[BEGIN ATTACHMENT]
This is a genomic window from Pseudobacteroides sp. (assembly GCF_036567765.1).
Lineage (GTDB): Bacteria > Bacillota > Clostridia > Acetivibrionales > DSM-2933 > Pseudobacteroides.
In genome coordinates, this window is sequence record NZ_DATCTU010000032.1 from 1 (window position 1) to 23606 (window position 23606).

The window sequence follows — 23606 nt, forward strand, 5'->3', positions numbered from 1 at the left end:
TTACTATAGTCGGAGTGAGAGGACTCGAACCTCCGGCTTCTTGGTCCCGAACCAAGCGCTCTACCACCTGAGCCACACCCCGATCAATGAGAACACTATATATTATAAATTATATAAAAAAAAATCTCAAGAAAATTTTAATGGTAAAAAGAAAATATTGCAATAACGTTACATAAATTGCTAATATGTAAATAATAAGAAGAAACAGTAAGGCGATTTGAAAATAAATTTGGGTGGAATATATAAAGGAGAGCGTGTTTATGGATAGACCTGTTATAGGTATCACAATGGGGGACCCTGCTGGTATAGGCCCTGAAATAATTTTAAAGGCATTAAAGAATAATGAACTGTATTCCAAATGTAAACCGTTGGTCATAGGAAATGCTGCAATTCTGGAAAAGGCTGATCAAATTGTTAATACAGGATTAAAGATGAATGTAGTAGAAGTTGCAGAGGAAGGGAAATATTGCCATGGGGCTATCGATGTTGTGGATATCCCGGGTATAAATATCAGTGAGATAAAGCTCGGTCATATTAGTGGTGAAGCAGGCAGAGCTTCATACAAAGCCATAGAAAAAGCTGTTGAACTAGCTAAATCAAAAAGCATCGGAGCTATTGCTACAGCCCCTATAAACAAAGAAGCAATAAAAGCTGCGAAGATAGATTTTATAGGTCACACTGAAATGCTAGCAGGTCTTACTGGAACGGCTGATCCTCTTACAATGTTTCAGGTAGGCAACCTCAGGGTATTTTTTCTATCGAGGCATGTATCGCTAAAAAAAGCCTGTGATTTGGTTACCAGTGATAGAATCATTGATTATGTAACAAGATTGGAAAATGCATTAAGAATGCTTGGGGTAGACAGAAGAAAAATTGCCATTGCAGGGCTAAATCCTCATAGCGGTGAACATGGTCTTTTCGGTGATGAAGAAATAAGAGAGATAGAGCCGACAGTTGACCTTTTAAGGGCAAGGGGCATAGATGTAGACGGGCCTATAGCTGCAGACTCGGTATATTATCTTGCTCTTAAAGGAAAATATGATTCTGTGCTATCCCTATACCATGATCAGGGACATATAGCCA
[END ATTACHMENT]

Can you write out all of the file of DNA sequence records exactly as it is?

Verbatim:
This is a genomic window from Pseudobacteroides sp. (assembly GCF_036567765.1).
Lineage (GTDB): Bacteria > Bacillota > Clostridia > Acetivibrionales > DSM-2933 > Pseudobacteroides.
In genome coordinates, this window is sequence record NZ_DATCTU010000032.1 from 1 (window position 1) to 23606 (window position 23606).

The window sequence follows — 23606 nt, forward strand, 5'->3', positions numbered from 1 at the left end:
TTACTATAGTCGGAGTGAGAGGACTCGAACCTCCGGCTTCTTGGTCCCGAACCAAGCGCTCTACCACCTGAGCCACACCCCGATCAATGAGAACACTATATATTATAAATTATATAAAAAAAAATCTCAAGAAAATTTTAATGGTAAAAAGAAAATATTGCAATAACGTTACATAAATTGCTAATATGTAAATAATAAGAAGAAACAGTAAGGCGATTTGAAAATAAATTTGGGTGGAATATATAAAGGAGAGCGTGTTTATGGATAGACCTGTTATAGGTATCACAATGGGGGACCCTGCTGGTATAGGCCCTGAAATAATTTTAAAGGCATTAAAGAATAATGAACTGTATTCCAAATGTAAACCGTTGGTCATAGGAAATGCTGCAATTCTGGAAAAGGCTGATCAAATTGTTAATACAGGATTAAAGATGAATGTAGTAGAAGTTGCAGAGGAAGGGAAATATTGCCATGGGGCTATCGATGTTGTGGATATCCCGGGTATAAATATCAGTGAGATAAAGCTCGGTCATATTAGTGGTGAAGCAGGCAGAGCTTCATACAAAGCCATAGAAAAAGCTGTTGAACTAGCTAAATCAAAAAGCATCGGAGCTATTGCTACAGCCCCTATAAACAAAGAAGCAATAAAAGCTGCGAAGATAGATTTTATAGGTCACACTGAAATGCTAGCAGGTCTTACTGGAACGGCTGATCCTCTTACAATGTTTCAGGTAGGCAACCTCAGGGTATTTTTTCTATCGAGGCATGTATCGCTAAAAAAAGCCTGTGATTTGGTTACCAGTGATAGAATCATTGATTATGTAACAAGATTGGAAAATGCATTAAGAATGCTTGGGGTAGACAGAAGAAAAATTGCCATTGCAGGGCTAAATCCTCATAGCGGTGAACATGGTCTTTTCGGTGATGAAGAAATAAGAGAGATAGAGCCGACAGTTGACCTTTTAAGGGCAAGGGGCATAGATGTAGACGGGCCTATAGCTGCAGACTCGGTATATTATCTTGCTCTTAAAGGAAAATATGATTCTGTGCTATCCCTATACCATGATCAGGGACATATAGCCA